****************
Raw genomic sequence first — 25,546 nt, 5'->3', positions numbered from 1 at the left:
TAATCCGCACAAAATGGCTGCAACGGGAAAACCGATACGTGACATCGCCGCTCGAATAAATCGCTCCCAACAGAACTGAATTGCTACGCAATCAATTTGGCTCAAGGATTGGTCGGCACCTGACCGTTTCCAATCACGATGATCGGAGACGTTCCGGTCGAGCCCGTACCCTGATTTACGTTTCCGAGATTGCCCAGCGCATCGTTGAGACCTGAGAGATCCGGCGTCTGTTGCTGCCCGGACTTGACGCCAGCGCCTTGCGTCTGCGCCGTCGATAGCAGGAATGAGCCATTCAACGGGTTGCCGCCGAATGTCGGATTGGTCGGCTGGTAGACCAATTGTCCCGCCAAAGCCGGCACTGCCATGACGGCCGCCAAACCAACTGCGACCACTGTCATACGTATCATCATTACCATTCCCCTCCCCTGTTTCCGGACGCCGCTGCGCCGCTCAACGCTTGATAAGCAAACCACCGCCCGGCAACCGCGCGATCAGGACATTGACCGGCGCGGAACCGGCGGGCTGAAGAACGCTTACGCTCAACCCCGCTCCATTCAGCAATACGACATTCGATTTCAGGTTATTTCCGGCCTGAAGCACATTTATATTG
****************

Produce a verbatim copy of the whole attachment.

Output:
Raw genomic sequence first — 25,546 nt, 5'->3', positions numbered from 1 at the left:
TAATCCGCACAAAATGGCTGCAACGGGAAAACCGATACGTGACATCGCCGCTCGAATAAATCGCTCCCAACAGAACTGAATTGCTACGCAATCAATTTGGCTCAAGGATTGGTCGGCACCTGACCGTTTCCAATCACGATGATCGGAGACGTTCCGGTCGAGCCCGTACCCTGATTTACGTTTCCGAGATTGCCCAGCGCATCGTTGAGACCTGAGAGATCCGGCGTCTGTTGCTGCCCGGACTTGACGCCAGCGCCTTGCGTCTGCGCCGTCGATAGCAGGAATGAGCCATTCAACGGGTTGCCGCCGAATGTCGGATTGGTCGGCTGGTAGACCAATTGTCCCGCCAAAGCCGGCACTGCCATGACGGCCGCCAAACCAACTGCGACCACTGTCATACGTATCATCATTACCATTCCCCTCCCCTGTTTCCGGACGCCGCTGCGCCGCTCAACGCTTGATAAGCAAACCACCGCCCGGCAACCGCGCGATCAGGACATTGACCGGCGCGGAACCGGCGGGCTGAAGAACGCTTACGCTCAACCCCGCTCCATTCAGCAATACGACATTCGATTTCAGGTTATTTCCGGCCTGAAGCACATTTATATTG